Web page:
Biomass plant approved: Good or Bad?

Posted by Trish Riley, May 13, 2009

I am really having a hard time understanding why our very progressive city is moving forward with the biomass plant instead of pursuing cleaner energy options such as expanding the solar feed-in-tariff program we recently implemented to great applause as a national leader. Burning our carbon sink – wood – seems destined for trouble as existing supplies are used up. It’s easy to imagine turning toward the beautiful tree canopy that blankets our city and surroundings as fuel source for this plant, and that doesn’t seem like a favorable future outcome.

Here are a few clips from a recent article:

“I really think that the citizens of Gainesville, Alachua County and Florida for that fact, will look back to this era and your leadership,” Commissioner Lauren Poe told commissioners and GRU leaders.

“This is all about transitioning to a more sustainable future,” said Jim Gordon, president of American Renewables said about his company’s decision to invest millions into biomass projects, including Gainesville’s.

No one is certain how much plant construction will cost — likely somewhere between $400 million and $500 million.

“The financial investment climate isn’t so great with major banks collapsing, but we think with the economic stimulus and given the improvements in the market, we are very confident we will fund this project,” Gordon said.

The plant is hoping to receive grant monies available for renewable energy projects in the American Recovery and Reinvestment Act.”

Here are links to a couple of Time Magazine articles written by Matthew Grunwald, author of The Swamp, an acclaimed book about everglades destruction. Although these articles are primarily about the folly of using grain as a biofuel, I believe that using wood, as the Gainesville biomass plant proposes, may produce some of the same  consequences in the long run. A few clips:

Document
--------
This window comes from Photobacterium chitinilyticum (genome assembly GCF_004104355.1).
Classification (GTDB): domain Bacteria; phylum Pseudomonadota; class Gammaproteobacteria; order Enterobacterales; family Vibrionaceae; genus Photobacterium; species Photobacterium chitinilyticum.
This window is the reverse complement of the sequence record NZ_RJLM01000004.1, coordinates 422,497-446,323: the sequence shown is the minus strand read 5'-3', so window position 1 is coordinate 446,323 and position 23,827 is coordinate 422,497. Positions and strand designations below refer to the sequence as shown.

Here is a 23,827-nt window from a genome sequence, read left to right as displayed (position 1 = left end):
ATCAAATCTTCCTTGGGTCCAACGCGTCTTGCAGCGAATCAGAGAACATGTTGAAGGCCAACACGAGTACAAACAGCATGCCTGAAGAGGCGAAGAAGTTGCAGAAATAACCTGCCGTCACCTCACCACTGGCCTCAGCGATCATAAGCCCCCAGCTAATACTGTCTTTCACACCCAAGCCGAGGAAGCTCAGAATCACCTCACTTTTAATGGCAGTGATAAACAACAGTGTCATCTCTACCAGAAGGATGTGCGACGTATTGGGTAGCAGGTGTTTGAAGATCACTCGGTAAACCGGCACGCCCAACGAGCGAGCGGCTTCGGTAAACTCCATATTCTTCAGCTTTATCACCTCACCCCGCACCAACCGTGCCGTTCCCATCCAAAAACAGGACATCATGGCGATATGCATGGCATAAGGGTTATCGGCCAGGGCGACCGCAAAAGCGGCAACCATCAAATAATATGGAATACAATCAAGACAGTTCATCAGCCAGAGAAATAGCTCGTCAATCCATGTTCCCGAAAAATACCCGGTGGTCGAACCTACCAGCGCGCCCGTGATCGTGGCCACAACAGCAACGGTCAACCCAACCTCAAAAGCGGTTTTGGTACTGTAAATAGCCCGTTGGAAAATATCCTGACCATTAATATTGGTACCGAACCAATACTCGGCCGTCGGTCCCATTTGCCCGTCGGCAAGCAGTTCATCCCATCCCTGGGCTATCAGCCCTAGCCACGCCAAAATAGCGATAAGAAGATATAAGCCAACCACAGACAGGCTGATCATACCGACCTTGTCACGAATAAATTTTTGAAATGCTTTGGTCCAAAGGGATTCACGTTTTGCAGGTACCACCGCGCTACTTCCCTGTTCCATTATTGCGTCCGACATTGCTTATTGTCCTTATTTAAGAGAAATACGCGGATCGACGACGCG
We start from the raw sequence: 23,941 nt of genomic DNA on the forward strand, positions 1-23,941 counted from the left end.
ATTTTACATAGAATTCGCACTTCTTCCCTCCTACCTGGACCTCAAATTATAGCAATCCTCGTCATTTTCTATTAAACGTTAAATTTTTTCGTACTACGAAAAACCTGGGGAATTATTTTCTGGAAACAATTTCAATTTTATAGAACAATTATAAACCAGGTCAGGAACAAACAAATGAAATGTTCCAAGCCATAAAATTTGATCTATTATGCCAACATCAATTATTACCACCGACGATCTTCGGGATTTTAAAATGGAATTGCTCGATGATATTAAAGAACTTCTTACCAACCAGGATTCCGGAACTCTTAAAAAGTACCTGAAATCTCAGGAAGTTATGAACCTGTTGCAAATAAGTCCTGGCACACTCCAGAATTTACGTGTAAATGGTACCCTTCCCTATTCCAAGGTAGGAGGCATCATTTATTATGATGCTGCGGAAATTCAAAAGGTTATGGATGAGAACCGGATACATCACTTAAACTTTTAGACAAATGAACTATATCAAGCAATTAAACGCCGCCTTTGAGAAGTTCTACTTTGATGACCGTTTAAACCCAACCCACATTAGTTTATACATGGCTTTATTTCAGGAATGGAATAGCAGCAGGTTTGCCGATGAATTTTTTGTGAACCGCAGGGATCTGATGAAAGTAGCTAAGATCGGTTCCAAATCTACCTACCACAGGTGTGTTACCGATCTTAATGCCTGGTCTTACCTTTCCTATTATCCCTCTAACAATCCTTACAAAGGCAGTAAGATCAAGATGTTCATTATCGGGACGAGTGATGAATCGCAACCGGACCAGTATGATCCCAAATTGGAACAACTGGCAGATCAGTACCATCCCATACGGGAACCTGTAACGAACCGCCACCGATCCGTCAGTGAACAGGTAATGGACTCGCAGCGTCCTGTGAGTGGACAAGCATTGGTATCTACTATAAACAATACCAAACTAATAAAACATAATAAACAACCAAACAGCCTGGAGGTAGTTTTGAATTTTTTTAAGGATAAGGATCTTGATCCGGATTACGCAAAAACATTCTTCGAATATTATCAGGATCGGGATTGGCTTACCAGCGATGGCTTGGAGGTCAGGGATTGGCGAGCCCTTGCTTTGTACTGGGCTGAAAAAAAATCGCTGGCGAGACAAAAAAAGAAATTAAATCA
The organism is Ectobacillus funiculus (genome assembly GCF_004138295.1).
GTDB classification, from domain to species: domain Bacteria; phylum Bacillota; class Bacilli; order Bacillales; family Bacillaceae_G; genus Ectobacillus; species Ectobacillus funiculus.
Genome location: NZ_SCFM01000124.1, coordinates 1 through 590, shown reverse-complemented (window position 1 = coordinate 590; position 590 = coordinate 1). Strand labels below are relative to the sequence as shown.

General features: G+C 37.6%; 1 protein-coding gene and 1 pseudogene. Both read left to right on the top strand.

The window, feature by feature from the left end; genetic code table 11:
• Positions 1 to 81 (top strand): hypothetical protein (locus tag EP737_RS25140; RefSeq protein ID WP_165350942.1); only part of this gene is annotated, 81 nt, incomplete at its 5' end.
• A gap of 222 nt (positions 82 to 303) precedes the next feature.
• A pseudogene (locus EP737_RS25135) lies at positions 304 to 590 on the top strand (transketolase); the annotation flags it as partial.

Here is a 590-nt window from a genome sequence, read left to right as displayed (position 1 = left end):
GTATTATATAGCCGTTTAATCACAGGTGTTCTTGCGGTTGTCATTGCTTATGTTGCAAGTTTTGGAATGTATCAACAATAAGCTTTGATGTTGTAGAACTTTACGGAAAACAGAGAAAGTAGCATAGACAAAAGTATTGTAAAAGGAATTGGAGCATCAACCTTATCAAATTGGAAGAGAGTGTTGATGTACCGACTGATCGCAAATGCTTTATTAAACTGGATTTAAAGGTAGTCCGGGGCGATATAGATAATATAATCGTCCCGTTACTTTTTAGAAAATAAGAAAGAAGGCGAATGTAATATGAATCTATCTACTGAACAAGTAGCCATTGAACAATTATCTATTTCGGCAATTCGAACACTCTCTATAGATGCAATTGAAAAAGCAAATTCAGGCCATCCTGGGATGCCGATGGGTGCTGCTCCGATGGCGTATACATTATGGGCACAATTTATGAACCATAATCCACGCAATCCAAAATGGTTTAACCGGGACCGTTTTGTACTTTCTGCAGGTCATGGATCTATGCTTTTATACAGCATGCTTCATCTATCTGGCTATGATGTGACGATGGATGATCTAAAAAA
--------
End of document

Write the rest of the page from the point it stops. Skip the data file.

TIME said that “study after study suggests that growing fuel could be a disaster for the planet, while raising global food prices and promoting global food riots.”

“People don’t want to believe renewable fuels could be bad,” says the lead author, Tim Searchinger, a Princeton scholar and former Environmental Defense attorney. “But when you realize we’re tearing down rain forests that store loads of carbon to grow crops that store much less carbon, it becomes obvious.”

Brazil just announced that deforestation is on track to double this year; Carter, a Texas cowboy with all the subtlety of a chainsaw, says it’s going to get worse fast. “It gives me goose bumps,” says Carter, who founded a nonprofit to promote sustainable ranching on the Amazon frontier. “It’s like witnessing a rape.”

…the basic problem with most biofuels is amazingly simple, given that researchers have ignored it until now: using land to grow fuel leads to the destruction of forests, wetlands and grasslands that store enormous amounts of carbon.

Deforestation accounts for 20% of all current carbon emissions. So unless the world can eliminate emissions from all other sources–cars, power plants, factories, even flatulent cows–it needs to reduce deforestation or risk an environmental catastrophe.

via The Clean Energy Scam – TIME.

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